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Ratcatcher (Lynne Ramsey) 2000

Ratcatcher, the first film from director Lynne Ramsey is it's far from sentimental despite its subject matter (young boy struggles against adversity in poverty stricken Scotland). Eschewing easy answers and gratification that the hero's plight is less than epidemic, it's basically the anti-Billy Elliot. There are several sequences in which we are taken into the mind of the lead. The film becomes a little bit transcendent here . The film speed is played with for the sake of emphasis on several occasions, to decent effect. The film is set during a garbage strike in early 70's Glasgow, which results in a display of countless gorgeous piles of trash. The filth in the film becomes intrinsic to the whole. There's a great shot of the lead's sister lounging on a pile of trash bags & a romantic delousing scene (!). The film's unique in that it doesn't try to make the character unfailingly likable. There's a death early on in the film, but it's not really about the death of innocence either, but more about grief and guilt being at odds with it. The film pretty adamantly doesn't allow its lead to come to lose his innocence. It keeps him cast in a light of youthful ignorance. He never learns the way the adult world works. For example, we never see where his sister goes after he sees her boarding a bus - we just know that she's leaving. In another film's context this would be an unresolved plot point, here it's the film's point.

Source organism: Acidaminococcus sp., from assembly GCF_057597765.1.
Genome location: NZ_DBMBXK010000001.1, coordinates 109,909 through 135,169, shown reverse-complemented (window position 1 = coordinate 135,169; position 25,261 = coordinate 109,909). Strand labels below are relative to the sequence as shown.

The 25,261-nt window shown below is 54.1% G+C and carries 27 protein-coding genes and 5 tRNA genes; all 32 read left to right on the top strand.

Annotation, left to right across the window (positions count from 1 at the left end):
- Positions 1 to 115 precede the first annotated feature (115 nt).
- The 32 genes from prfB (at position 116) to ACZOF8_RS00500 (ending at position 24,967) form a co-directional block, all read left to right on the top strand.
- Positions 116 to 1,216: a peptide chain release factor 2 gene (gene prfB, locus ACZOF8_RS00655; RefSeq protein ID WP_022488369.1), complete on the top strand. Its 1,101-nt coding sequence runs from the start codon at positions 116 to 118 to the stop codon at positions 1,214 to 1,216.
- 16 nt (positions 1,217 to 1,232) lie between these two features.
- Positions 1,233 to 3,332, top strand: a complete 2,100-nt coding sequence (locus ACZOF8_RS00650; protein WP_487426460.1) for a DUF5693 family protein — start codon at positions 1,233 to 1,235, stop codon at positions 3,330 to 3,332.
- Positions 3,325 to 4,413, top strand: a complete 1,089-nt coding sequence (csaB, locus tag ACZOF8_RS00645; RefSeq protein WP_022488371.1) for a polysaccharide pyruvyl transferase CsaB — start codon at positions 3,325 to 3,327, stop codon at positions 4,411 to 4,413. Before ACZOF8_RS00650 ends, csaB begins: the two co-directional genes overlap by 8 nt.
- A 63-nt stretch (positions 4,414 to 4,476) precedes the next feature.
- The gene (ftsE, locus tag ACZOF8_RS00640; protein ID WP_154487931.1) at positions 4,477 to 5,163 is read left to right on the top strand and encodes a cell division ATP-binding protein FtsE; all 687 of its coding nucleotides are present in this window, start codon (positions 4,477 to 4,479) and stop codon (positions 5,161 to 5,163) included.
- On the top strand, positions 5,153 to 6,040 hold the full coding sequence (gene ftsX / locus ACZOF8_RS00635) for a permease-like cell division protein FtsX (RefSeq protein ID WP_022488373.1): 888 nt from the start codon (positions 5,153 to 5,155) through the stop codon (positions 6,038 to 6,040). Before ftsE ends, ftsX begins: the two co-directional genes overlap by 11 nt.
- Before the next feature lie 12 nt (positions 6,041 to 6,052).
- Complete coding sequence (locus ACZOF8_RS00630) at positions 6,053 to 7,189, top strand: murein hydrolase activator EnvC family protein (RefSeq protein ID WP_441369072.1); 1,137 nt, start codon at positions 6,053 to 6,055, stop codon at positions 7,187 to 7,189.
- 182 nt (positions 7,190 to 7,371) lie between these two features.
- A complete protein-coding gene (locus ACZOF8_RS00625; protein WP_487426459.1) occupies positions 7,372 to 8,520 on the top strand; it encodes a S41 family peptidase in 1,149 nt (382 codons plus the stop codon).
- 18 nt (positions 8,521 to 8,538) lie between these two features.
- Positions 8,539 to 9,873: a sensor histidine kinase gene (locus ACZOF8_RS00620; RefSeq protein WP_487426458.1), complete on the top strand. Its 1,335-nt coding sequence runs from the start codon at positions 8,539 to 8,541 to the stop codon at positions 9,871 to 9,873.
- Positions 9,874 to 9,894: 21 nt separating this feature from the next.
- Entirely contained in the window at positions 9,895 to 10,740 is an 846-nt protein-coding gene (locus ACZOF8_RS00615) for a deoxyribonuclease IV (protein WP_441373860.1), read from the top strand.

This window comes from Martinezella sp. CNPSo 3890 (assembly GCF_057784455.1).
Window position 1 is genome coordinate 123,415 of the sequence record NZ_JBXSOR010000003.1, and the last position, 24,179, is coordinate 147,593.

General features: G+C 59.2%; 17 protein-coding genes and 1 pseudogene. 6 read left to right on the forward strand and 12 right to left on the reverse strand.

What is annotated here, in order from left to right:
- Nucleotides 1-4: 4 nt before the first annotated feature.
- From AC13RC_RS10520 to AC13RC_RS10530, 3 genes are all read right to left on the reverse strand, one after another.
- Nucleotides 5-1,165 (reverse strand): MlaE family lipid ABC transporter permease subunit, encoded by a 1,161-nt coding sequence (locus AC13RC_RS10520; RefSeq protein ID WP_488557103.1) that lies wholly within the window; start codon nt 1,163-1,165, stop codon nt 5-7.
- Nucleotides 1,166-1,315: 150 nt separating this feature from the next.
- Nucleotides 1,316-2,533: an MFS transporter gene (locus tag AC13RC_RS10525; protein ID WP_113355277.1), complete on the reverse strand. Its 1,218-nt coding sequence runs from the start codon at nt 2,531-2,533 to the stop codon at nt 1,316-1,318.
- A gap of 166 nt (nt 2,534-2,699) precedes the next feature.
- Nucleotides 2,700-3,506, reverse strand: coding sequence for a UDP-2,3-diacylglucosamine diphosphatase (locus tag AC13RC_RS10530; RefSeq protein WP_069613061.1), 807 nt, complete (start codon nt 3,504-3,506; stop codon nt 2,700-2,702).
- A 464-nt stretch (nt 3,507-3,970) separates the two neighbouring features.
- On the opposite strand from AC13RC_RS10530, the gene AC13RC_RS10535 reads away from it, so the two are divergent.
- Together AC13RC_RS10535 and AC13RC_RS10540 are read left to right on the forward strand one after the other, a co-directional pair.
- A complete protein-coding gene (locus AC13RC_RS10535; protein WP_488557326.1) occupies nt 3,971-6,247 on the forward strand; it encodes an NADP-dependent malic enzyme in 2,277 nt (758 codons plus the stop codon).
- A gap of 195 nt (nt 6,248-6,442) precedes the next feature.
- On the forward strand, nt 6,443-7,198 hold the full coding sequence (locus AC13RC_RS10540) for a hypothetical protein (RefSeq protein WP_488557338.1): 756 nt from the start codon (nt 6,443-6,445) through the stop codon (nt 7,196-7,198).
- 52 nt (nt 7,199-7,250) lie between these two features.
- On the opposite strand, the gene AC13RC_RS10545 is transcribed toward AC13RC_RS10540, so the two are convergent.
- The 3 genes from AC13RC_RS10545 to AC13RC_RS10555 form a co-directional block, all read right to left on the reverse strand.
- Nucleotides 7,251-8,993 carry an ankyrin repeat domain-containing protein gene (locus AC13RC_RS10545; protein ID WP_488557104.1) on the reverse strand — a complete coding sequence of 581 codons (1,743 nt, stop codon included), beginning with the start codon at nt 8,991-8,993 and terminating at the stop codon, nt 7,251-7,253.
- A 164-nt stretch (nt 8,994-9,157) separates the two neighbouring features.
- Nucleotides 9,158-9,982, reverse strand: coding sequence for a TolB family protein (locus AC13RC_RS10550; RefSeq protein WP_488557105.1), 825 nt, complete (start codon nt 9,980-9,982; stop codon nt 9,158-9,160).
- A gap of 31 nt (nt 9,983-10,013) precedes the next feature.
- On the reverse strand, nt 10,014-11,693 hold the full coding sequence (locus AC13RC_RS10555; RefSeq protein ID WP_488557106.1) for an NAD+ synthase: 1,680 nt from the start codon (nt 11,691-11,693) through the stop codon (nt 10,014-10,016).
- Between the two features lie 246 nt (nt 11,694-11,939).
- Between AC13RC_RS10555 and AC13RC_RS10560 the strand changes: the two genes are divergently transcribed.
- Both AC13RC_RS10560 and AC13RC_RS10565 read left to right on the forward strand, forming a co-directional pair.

The film doesn't present reality, it presents the boy's version of reality. He is in a period of mourning, and it's interesting to see a film that does not shy away from that for most of its duration. Near the end, though the film does cheat a bit. Instead of giving the character a genuine catharsis, it allows the boy to literally wash away his sins and shifts the resolution of the film to something much more material than the resolution of his grief. This conclusive tidiness is definitely the biggest flaw of the film. There is some gorgeous imagery on display and a stellar score by Rachel Portman, and oddly the film is subtitled, even though the Scottish dialect is not very impenetrable. The film's a surprisingly assured and highly original directorial debut.


September, 2001

Jeremy Heilman